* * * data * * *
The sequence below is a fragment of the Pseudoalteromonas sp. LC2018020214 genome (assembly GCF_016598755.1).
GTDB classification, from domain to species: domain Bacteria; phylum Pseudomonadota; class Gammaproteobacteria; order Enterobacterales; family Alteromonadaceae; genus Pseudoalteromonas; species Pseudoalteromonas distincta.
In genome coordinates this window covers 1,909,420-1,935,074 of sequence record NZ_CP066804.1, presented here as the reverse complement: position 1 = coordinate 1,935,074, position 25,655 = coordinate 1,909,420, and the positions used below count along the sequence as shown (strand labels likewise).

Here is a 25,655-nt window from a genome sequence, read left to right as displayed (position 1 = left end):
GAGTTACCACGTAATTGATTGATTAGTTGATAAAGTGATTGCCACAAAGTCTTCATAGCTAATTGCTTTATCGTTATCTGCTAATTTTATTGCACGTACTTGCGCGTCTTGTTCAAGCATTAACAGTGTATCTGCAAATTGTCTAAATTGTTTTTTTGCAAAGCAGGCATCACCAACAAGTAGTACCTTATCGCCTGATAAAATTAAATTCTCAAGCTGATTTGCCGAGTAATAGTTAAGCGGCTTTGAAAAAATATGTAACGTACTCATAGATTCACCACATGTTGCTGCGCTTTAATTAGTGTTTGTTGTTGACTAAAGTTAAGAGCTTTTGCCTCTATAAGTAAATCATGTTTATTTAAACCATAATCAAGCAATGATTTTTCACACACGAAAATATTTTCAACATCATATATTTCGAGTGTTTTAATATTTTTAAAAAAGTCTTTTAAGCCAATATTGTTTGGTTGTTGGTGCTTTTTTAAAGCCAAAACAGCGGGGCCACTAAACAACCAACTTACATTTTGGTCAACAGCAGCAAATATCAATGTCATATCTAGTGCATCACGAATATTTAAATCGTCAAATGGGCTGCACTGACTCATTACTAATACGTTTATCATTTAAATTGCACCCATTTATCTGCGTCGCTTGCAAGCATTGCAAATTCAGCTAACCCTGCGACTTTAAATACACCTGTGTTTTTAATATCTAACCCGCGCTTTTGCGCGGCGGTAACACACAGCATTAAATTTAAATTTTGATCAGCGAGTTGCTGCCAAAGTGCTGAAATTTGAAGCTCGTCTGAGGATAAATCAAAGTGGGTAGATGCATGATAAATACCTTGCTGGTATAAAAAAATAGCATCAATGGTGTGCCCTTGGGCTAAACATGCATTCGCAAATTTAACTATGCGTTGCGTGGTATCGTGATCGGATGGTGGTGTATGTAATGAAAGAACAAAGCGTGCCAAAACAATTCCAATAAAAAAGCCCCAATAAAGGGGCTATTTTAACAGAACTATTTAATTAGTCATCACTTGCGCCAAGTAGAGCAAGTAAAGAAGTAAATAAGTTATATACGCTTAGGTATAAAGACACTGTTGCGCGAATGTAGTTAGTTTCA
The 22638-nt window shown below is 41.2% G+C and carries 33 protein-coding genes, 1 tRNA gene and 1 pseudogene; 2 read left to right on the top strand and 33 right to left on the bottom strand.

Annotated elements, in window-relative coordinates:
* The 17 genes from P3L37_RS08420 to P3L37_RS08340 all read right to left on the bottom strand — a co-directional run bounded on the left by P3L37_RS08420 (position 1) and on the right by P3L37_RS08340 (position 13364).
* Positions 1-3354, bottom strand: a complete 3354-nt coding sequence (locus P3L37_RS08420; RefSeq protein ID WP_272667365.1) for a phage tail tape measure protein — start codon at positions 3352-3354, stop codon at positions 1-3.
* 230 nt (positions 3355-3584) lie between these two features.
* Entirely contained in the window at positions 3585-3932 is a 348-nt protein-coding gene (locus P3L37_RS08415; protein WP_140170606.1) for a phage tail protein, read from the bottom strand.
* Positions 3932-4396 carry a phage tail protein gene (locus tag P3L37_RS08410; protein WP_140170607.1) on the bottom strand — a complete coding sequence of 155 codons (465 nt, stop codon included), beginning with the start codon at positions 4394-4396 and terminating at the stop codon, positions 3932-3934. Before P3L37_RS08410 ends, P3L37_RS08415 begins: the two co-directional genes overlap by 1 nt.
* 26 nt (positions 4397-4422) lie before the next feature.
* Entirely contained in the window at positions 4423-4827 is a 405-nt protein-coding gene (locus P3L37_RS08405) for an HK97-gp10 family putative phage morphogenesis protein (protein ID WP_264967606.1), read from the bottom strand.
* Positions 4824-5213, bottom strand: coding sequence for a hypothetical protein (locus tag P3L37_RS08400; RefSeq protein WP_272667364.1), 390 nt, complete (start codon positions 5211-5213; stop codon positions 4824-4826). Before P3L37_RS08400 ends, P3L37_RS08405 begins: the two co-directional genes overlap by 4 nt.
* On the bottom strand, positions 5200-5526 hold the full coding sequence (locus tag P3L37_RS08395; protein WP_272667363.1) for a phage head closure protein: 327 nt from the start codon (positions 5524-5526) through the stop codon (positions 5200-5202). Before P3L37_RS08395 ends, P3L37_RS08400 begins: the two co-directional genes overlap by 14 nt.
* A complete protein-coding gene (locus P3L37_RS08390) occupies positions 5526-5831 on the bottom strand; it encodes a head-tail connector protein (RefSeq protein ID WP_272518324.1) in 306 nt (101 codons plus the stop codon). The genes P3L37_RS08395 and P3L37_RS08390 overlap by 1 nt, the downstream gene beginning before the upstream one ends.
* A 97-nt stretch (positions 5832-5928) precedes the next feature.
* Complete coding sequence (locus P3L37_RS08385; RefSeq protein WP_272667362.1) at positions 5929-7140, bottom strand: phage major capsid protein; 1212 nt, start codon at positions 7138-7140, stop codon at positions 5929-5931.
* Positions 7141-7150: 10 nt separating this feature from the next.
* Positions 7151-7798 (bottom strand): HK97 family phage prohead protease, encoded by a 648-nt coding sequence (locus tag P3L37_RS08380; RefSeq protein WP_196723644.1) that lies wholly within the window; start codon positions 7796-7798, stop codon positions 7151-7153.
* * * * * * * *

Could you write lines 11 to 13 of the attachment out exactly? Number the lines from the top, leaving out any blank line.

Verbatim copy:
* Entirely contained in the window at positions 3585-3932 is a 348-nt protein-coding gene (locus P3L37_RS08415; protein WP_140170606.1) for a phage tail protein, read from the bottom strand.
* Positions 3932-4396 carry a phage tail protein gene (locus tag P3L37_RS08410; protein WP_140170607.1) on the bottom strand — a complete coding sequence of 155 codons (465 nt, stop codon included), beginning with the start codon at positions 4394-4396 and terminating at the stop codon, positions 3932-3934. Before P3L37_RS08410 ends, P3L37_RS08415 begins: the two co-directional genes overlap by 1 nt.
* 26 nt (positions 4397-4422) lie before the next feature.